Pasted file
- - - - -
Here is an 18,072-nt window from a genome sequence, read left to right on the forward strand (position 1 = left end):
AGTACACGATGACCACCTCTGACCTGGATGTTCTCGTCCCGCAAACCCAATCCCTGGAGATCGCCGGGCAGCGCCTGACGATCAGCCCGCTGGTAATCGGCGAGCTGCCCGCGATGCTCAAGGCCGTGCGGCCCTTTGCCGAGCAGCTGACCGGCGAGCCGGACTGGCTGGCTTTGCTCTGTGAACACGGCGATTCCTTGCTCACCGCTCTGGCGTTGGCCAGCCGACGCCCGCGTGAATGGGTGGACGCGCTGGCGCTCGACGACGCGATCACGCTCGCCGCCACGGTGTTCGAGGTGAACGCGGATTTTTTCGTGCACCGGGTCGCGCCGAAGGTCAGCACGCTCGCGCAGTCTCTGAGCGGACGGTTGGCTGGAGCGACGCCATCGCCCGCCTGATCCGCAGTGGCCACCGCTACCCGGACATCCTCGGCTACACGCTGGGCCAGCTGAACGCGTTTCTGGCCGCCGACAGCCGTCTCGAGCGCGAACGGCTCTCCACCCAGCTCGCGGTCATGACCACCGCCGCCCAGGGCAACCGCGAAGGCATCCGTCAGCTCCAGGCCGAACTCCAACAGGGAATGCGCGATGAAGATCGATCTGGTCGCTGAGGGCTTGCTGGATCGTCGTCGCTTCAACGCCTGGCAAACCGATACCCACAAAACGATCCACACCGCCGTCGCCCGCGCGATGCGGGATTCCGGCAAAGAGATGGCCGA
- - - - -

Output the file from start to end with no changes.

Here is an 18,072-nt window from a genome sequence, read left to right on the forward strand (position 1 = left end):
AGTACACGATGACCACCTCTGACCTGGATGTTCTCGTCCCGCAAACCCAATCCCTGGAGATCGCCGGGCAGCGCCTGACGATCAGCCCGCTGGTAATCGGCGAGCTGCCCGCGATGCTCAAGGCCGTGCGGCCCTTTGCCGAGCAGCTGACCGGCGAGCCGGACTGGCTGGCTTTGCTCTGTGAACACGGCGATTCCTTGCTCACCGCTCTGGCGTTGGCCAGCCGACGCCCGCGTGAATGGGTGGACGCGCTGGCGCTCGACGACGCGATCACGCTCGCCGCCACGGTGTTCGAGGTGAACGCGGATTTTTTCGTGCACCGGGTCGCGCCGAAGGTCAGCACGCTCGCGCAGTCTCTGAGCGGACGGTTGGCTGGAGCGACGCCATCGCCCGCCTGATCCGCAGTGGCCACCGCTACCCGGACATCCTCGGCTACACGCTGGGCCAGCTGAACGCGTTTCTGGCCGCCGACAGCCGTCTCGAGCGCGAACGGCTCTCCACCCAGCTCGCGGTCATGACCACCGCCGCCCAGGGCAACCGCGAAGGCATCCGTCAGCTCCAGGCCGAACTCCAACAGGGAATGCGCGATGAAGATCGATCTGGTCGCTGAGGGCTTGCTGGATCGTCGTCGCTTCAACGCCTGGCAAACCGATACCCACAAAACGATCCACACCGCCGTCGCCCGCGCGATGCGGGATTCCGGCAAAGAGATGGCCGA